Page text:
Find an antiderivative F of f(x) = x^2*sin(x^2) such that F(1) = 0.

- jennychan12

Find an antiderivative F of f(x) = x^2*sin(x^2) such that F(1) = 0.

- Stacey Warren - Expert brainly.com

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- jennychan12

I don't think you can use u-sub here. cuz then it'd be f(u) = u*sinu..

- jennychan12

and i haven't learned trig sub or integration by parts yet.

- anonymous

jenny you are a liar i think

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## More answers

- jennychan12

-_- i haven't. but i can do integration by parts. but my teacher never taught it.

- anonymous

becos that problem required fresnal integral

- jennychan12

what?

- anonymous

Use \(u = x^2\). Then \(x = \sqrt{u}\)

- anonymous

u can use u sub on that

- jennychan12

\[f(x) = x^2\sin(x^2) \]

- jennychan12

if u = x^2 then du = 2xdx

- anonymous

well what method are you allowed to use if you can't use trig or parts

- jennychan12

that's what i don't understand. u-sub doesn't really work...

- anonymous

so ur on u-sub section of the book?

- jennychan12

no it's a review packet. i learned area, u-sub, trapezoid rule, and simpson's rule

- anonymous

thats the way it is

- anonymous

not an exponent

- jennychan12

no it's \[f(x) = x^2\sin(x^2)\]

- anonymous

This isn't a candidate for u sub.

- anonymous

u = x^2 du = 2x dx cant use u du sub

- anonymous

no place to apply a substitution

- anonymous

\[ \frac{1}{2}\int \sqrt{u}\sin(u)du \]Isn't helpful.

- anonymous

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- jennychan12

-_- it was in the textbook in the chapter 5. we don't do trig sub/parts until chapter 8...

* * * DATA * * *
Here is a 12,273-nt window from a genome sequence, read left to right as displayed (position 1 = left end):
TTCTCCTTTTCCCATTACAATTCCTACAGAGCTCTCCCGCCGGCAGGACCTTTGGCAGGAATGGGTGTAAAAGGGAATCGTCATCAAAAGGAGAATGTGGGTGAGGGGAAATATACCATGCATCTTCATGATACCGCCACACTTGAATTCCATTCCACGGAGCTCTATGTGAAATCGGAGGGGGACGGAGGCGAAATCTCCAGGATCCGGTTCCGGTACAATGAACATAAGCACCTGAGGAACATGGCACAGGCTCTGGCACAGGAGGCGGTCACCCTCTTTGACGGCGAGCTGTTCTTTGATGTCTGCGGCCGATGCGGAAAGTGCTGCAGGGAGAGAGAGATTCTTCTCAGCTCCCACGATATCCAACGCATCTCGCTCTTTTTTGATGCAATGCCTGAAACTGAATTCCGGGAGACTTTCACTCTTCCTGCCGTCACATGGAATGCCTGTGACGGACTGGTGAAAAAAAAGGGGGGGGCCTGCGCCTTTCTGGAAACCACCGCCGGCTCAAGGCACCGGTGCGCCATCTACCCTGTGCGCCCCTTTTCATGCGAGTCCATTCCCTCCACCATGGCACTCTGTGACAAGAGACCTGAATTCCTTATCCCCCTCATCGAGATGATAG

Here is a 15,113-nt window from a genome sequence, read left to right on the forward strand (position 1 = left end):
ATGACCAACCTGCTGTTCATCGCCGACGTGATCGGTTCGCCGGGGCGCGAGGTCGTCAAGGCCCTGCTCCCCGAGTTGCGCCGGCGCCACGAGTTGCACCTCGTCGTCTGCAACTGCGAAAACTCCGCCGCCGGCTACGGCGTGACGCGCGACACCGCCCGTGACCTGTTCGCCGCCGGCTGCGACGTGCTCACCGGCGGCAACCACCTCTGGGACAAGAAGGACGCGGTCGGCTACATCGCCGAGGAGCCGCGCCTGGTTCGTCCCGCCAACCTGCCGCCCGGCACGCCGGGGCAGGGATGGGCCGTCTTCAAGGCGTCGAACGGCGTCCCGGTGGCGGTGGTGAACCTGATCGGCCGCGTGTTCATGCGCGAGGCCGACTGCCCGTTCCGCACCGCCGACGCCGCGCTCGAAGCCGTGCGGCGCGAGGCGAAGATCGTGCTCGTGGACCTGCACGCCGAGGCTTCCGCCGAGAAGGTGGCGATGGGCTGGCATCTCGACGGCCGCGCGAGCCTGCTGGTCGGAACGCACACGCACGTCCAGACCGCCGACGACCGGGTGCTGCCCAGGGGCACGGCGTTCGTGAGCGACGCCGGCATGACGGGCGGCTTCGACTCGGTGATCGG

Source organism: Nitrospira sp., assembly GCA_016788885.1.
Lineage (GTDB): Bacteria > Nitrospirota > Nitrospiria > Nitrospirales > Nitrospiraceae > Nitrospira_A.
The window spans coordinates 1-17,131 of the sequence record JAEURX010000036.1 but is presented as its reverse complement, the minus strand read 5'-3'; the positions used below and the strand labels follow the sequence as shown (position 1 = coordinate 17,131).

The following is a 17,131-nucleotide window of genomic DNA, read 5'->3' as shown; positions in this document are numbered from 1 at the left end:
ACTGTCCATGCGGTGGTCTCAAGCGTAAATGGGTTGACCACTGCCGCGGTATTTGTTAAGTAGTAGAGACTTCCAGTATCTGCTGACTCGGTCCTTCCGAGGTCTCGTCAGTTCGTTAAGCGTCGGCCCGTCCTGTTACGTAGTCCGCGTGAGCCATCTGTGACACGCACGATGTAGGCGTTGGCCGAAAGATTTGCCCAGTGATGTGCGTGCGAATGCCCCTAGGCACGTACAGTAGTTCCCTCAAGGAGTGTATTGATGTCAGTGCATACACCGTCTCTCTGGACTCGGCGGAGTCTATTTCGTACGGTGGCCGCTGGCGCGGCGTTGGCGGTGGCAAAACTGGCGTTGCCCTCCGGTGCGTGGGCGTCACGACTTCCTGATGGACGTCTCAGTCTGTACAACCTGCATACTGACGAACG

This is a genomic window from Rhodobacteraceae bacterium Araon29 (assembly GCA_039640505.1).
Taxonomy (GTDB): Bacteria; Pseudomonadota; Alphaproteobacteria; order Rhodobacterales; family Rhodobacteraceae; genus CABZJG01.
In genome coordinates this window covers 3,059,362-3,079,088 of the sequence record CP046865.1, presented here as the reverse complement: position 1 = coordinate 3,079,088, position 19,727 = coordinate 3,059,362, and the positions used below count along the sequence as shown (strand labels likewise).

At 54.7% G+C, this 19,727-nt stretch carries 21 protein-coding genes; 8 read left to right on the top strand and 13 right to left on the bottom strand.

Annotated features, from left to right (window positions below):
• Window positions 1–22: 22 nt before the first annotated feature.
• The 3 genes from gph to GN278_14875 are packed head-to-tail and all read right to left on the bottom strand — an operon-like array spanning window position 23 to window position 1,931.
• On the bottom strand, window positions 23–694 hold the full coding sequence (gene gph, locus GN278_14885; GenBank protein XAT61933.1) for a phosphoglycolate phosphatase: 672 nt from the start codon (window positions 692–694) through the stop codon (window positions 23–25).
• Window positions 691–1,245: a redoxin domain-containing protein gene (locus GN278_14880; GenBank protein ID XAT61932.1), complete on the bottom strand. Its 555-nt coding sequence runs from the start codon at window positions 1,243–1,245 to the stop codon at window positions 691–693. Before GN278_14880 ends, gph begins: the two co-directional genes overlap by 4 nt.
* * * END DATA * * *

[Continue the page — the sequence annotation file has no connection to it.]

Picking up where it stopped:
- anonymous

whats the name of the textbook

- jennychan12

although i know how to do parts but my teacher never taught it.

- jennychan12

stewart

- anonymous

7th edition?

- jennychan12

5th

- anonymous

which chapter section?

- jennychan12

chapter 5 review #49

- anonymous

integral x^2 sin(x^2) dx = 1/4 (sqrt(2 pi) C(sqrt(2/pi) x)-2 x cos(x^2))+constant C(x) is the fresnal C integral Medal pls

- anonymous

fresnal function is introduced in section 5.3

- anonymous

lol wolframalpha? xD

- jennychan12

haha same 5.3 is fundemental theorum

- anonymous

go to 5.3 examlpe number 3

- jennychan12

we don't use stewart. we use larson. my teacher just photocopied this from the stewart textbook

- anonymous

thats illegail

- anonymous

but u gonna have to look up fresnal function elsewhere then

- jennychan12

she owns like ten stewart textbooks. -_- i'll just use parts then...

- anonymous

I guess one way to approach it is: \[F(t) = \int\limits_{1}^{x} t ^{2} \sin(t ^{2})\] This way the integral evaluated at x = 1 results in 0, and its derivative is just the original function

- anonymous

wait let me rewrite that

- anonymous

\[F(x) = \int\limits\limits_{1}^{x} t ^{2} \sin(t ^{2}) dt\]

- anonymous

That way when it is evaluated at F(1), you still get 0. And the derivative is the original function.

- anonymous

If you used Simpson's rule or Midpoint rule on that, you'd get a nasty summation but it is within the rules.

- jennychan12

oh wow. thanks @LogicalApple that's the answer in the book -___-

- anonymous

Well it makes sense, right? We don't actually have to take an integration. We know from the fundamental theorem of calculus (either part 1 or 2, i forget) that the derivative of F(x) here is just the inside of the integral evaluated at x. And for the limits of integration, we know that if we integrate from a to a we always get 0. So let a = 1, that way F(1) is an integral evaluated from 1 to 1.

- jennychan12

yes but i never thought of it that way... *sigh*

- anonymous

Stewart doesn't mess around.. I'm in chapter 5 on the 7th edition.

- jennychan12

oh same here i think. my teacher uses both stewart and larson. we teach from larson.

- anonymous

I will have to check that one out. Anyway good luck with your studies!

- jennychan12

thanks :)

- anonymous

I think it's sort of an unfair question. Should have specified a bit more the rigor.

- jennychan12

same. my teacher likes stewart because they have "more pictures" and "good problems". which means that she puts them on quizzes and tests. :[

- jennychan12

i guess it just makes u think about the concept more?

- anonymous

If they said something like "in terms of an indefinite integral" then it would have been fair.

- anonymous

Yeah sometimes Stewart's questions are very very chapter-specific That's why I asked what chapter the problem was in to get an idea of the context of the question.

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